I'm Losing It, My Hair That Is.

On an ominous night, 2 weeks after round one, my scalp started to feel strange, heavy and tingly. I awoke with dread. By the time I got into the shower and ran my hands through my short-do, the light friction of my fingers pulled the strands out in disheartening quantities. 

It was happening. I was starting to lose my hair. 

Immediately, I want it shaved off. I don’t need to lose it in clumpy stages or to hang on to scarce strands among a desert of baldness. (Gross.)

What is like for a man to shave the head of his high-school sweetheart, his prom queen, his bride? Well, I don’t know, but you could ask my husband.         

Bobby is a very stoic soul. It didn’t occur to me that shaving my head might be not only a traumatic experience for me but also for him. I imagine I know him well enough to accurately conjecture that he was thinking about how I was handling the situation as he passed the buzzer across my scalp, but a girlfriend implanted in my mind that shaving his wife’s head might be a little hard on him too. Fair enough. 

So on this night, as we were (quite literally) facing tribulation head-on, I attempted to lighten the mood. That is, after I stood at the bathroom mirror with a pair of scissors in my hand for 5 minutes, paralyzed from making the first chop of those few inches I had been maintaining for the last couple of weeks. After a big hug from Bobby and a frantic little yelp, I did make the first cut and just kept going until it was a very unevenly cropped mass, which surprisingly, didn’t look that frightening. 

Okay, cue lame attempt to be light-hearted: “Well Bobby,” I say, “I guess I don’t need my keys anymore…" (too long of silence while I try to build up the punch line suspense and he stares at me blankly)… "I’ve lost my locks.”
Out to the driveway we head (for ease of clean-up) with a chair and the clippers. A PJ-clad Little H followed behind, pulling on his rain boots by the door and trotting out into the action, as though this were a normal family activity.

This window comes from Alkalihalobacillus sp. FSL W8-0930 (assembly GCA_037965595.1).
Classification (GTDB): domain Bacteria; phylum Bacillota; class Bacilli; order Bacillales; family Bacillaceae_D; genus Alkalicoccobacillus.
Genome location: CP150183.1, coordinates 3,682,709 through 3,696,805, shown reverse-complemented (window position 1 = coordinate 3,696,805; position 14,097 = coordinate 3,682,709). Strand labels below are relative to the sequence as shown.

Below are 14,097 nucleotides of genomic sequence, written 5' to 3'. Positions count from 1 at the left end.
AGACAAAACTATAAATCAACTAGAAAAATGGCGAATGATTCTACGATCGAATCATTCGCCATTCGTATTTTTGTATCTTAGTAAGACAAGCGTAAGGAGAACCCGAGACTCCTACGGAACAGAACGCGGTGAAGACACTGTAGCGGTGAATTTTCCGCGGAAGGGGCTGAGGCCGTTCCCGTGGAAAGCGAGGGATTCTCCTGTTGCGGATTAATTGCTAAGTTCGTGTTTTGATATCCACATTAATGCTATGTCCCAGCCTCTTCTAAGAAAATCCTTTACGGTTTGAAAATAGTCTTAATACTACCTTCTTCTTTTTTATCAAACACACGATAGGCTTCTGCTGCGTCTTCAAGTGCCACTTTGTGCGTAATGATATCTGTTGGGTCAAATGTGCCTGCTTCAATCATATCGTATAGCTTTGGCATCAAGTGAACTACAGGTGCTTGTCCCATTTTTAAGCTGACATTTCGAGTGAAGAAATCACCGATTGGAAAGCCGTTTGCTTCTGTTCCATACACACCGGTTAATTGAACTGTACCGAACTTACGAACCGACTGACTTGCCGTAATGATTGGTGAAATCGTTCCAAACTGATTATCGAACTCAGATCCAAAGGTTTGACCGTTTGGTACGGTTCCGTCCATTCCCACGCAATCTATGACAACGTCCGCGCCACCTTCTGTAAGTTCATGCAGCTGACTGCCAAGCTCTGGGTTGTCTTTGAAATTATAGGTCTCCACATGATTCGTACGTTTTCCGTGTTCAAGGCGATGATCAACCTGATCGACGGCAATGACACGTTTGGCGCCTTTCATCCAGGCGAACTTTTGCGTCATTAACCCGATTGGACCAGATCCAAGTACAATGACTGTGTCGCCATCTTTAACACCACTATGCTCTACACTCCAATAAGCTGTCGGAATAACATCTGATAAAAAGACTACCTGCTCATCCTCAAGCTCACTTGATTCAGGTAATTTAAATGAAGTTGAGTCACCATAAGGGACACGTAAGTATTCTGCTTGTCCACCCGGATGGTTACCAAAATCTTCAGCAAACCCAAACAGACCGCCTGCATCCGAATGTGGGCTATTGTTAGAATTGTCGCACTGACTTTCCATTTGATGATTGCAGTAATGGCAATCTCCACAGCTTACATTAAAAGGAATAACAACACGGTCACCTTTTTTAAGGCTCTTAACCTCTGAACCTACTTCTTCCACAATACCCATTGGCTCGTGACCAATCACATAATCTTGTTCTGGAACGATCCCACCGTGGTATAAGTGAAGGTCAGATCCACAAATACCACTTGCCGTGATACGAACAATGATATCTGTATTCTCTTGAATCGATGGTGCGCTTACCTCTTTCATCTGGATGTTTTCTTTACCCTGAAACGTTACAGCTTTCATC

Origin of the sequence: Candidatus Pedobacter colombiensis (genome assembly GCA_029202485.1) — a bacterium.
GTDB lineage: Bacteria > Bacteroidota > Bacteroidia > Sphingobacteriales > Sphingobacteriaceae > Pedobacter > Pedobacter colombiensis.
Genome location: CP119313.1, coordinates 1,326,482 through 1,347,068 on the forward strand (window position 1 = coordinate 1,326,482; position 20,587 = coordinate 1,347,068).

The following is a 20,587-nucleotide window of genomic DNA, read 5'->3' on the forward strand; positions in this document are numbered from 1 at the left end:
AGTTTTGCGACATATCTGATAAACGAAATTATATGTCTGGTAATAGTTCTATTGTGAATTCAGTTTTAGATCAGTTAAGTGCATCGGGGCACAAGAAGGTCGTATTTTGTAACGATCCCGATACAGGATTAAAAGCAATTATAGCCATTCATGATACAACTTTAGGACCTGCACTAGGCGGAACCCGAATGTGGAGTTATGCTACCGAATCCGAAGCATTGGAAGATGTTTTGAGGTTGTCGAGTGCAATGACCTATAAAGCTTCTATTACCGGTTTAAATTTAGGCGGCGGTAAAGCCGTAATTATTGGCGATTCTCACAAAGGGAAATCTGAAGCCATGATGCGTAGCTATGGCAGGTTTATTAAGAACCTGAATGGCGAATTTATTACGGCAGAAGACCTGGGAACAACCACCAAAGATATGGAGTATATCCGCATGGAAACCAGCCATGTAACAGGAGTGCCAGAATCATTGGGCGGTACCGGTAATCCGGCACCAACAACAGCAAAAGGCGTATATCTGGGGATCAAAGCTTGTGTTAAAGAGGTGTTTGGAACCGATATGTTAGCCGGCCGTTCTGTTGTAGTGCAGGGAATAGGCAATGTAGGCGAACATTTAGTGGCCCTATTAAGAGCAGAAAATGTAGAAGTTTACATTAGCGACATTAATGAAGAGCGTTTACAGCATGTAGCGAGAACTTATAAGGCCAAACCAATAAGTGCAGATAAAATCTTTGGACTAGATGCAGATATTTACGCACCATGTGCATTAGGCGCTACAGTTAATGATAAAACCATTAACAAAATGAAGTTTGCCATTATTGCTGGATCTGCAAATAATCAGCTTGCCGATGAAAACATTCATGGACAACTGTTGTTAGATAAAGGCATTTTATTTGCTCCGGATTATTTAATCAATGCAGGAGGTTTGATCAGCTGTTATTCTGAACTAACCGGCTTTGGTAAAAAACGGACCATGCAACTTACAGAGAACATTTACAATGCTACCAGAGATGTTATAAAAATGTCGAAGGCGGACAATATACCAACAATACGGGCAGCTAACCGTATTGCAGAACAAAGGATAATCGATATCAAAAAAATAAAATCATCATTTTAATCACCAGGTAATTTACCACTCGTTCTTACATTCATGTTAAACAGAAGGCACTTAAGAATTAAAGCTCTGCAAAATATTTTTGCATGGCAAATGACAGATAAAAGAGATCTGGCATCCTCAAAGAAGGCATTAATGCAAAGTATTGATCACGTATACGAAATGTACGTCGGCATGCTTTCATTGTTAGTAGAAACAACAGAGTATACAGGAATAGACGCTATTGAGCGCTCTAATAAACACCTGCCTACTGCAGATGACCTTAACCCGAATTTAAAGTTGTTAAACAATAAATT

As Bobby passed the noisy buzzer across my scalp, which hadn’t been exposed since I was an infant, I had planned to look up at him and say, “I better not wear a turtleneck, I’ll look like a roll-on deodorant,” my second prepared bald joke that I had looked up online moments before we began. But I ended up not having the heart. 

The clippers were really loud and uncomfortable and I just wanted to get it over with as quickly as possible. (Bobby was keen on starting with shaving a mohawk and taking a picture, so I guess he was handling the situation just fine after all.)

Adding to the thrill of this enlivening experience, I live on the west coast of Los Angeles: our neighbors are close and plentiful. The loud buzz of the shaver drew them to their windows like rubberneckers to a freeway accident and a small audience gathered to mortify me with their interest. Fabulous, now I get to be “the really weird butch chick” who just moved in across the street.

So yes, in summary, my husband shaved my head in the driveway while my son stomped around in the hair in his rain boots. Just another normal evening…


1 comment:

  1. It must’ve been quite difficult for Bob to do the task. But I think it’s much better than waiting for your hair strands to fall out in large volumes. Losing your hair can be traumatic, but the issue is only temporary. After the therapy, your hair will grow back in time. And after that, you can also go back to doing things that you couldn't do when you were feeling under the weather. Wish you all the best!

    Glenn Lowe @ Knight and Sanders